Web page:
Tuesday, July 24, 2007

Game Night

While the rest of the world read Harry Potter, Dad, Lou and I played a few games.

On this particular evening, I won the game of Upwords. But that's a rare feat. So rare, in fact, that it warranted a photo.

Normally, Dad wins the word games -- unless his sister Ulli is also playing, in which case she often wins, touching off some old-people sibling rivalry that can only be described as cute. And the notable thing there is that neither Dad nor Ulli are native American speakers!

I haven't played games with Lou enough to size her up quite yet, but based on her skill last night, I'd say she's a definite contender with Dad and I'm sure they have many a joyous -- and playfully competitive -- game nights.

If the game involves numbers, like Rummy, there's no predictable winner -- although Mom played a mean game. Two weeks before Mom died, she told me that she couldn't make sense of Rummy anymore, and that's when I knew that she was really slipping. I can still hear her voice, when she couldn't make a good play: "Scheiss spiel!" she'd exclaim -- and then she'd suddenly discover a move and rack up a gazillion points, smirking her trademark smirk (which Kat has inherited) as Dad noted the score on his neat and tidy score sheet.

My parents loved to play board games with their grandchildren almost as much as their grandchildren loved playing with them, and every time we'd get together, the evenings would be spent around their large round table or our large rectangular one, huddled around letter or number tiles (Upwords and Rummy) or little silver do-dads, like thimbles, race cars and wheelbarrows (Monopoly). Dad always infused education where ever possible, teaching the kids strategy, addition, spelling, and any other lesson that could be squeezed out of the evening.

Elisabeth always caught on quickly and was hooked on each new game, begging another round, another hand, another hour. And whereas I'm sure Dad allowed her to win in the beginning, even when she was four she stole some games from everyone!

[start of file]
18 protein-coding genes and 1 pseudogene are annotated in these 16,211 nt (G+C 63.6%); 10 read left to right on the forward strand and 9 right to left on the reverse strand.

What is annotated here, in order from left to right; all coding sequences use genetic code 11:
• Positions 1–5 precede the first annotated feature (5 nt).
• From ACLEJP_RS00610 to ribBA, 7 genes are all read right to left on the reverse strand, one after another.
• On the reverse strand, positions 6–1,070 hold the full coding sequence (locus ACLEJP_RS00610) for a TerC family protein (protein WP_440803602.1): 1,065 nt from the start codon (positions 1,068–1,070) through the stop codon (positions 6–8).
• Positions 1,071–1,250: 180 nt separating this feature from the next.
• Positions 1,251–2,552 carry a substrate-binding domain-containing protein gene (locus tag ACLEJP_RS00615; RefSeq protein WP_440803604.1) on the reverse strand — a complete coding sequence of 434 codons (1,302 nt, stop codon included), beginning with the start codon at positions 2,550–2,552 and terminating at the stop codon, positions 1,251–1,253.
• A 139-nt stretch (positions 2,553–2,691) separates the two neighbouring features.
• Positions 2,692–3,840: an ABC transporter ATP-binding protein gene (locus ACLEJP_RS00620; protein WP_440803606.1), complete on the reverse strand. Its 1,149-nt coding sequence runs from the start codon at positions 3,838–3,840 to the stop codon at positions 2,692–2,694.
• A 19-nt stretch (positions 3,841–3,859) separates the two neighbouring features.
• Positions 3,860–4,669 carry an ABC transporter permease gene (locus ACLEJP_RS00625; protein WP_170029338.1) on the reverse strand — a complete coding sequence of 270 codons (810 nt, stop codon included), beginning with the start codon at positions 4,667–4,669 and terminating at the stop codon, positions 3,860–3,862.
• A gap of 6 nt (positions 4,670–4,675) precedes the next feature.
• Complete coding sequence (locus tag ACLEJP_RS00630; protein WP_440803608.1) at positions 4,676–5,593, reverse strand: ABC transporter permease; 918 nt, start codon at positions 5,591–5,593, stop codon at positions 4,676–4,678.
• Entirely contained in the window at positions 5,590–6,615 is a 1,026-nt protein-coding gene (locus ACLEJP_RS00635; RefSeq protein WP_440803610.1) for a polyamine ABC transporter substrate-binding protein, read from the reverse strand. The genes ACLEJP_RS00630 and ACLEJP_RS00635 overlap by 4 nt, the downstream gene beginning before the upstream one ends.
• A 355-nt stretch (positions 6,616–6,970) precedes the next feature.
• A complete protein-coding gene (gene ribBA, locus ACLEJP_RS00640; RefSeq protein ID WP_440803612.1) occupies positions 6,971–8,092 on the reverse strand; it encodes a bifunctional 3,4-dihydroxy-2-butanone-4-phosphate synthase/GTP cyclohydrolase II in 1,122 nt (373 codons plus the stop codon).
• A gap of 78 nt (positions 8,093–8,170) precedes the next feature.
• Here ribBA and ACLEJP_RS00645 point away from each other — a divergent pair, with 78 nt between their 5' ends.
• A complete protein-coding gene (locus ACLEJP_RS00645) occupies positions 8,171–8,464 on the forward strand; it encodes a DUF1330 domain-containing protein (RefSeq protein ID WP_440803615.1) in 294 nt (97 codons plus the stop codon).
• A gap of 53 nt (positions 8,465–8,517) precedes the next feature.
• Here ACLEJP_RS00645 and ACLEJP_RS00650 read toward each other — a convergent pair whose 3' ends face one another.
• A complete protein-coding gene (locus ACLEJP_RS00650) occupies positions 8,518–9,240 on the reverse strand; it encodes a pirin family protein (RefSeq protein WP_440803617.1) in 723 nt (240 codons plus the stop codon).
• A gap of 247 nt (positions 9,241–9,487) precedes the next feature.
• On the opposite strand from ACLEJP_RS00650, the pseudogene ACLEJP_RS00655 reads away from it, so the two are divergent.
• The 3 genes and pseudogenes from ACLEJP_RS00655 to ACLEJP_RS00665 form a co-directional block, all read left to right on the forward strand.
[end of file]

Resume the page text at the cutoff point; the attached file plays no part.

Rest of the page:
Aleks learned to be cunning. During one game of Monopoly with the his grandparents, cousins and a few aunts and uncles, Aleks rolled a few doubles in a row. He was thrilled, of course, but decided to turn it into a business venture. At six (six!), Aleks came up with his first marketing ploy: "For two bucks I'll roll your dice for you!" he offered. "You saw how lucky I am! Just pay me and I'll be lucky for YOU!" And amazingly enough (or not amazing at all, really), my brother, my father and a variety of others each payed Aleks $2. Because, you know, he was just that cute. I'm sure that somehow formed the basis to actions like this one, 11 years later.

I miss game night with Omi and Opa and a bunch of eager little kidlets, warding off bedtime, connecting with their adored grandparents, and learning skills that they probably use more than some they've learned in the classroom.

But time does pass, and people do die... and grow up... and move on. Memories form and settle in and nudge us every once in a while, bringing both happiness and sadness in the realization that it's now all but a memory.

Still, playing Upwords with Dad and Lou was wonderfully fun, even without children around, and even without Mom. I realized, as Lou sweetly suggested a particularly useful move I could make, that new memories are emerging now, and that these memories, like the ones I hold so dear, are formed around and filled with love of a new and different kind.

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Anonymous said...

Who would think such lovely memories are held in a simple gameboard? That was just lovely...

Dixie said...

I love playing games with my family as well. Board games or card games - didn't matter. Anything except for word games. I am a terrible Scrabble player so I never wanted to play those.

But I'll take you to the cleaners playing Monopoly.

Betsy said...

Great post!

I have a lot of fond memories of playing Rummy and Boggle with my Grandparents. Especially with my Grandma who was a card shark!

S and B are finally old enough now to play board and card games and I'm rediscovering the pleasure of these marathon sessions.

You're right, though, about the different dynamic. As much as I enjoy playing with S and B I'd give just about anything to have another round with my Grandma! Just one! And I bet she'd still beat the socks off of me!

Dazd said...

A very nice post. It brought back a flood of memories for me as well.

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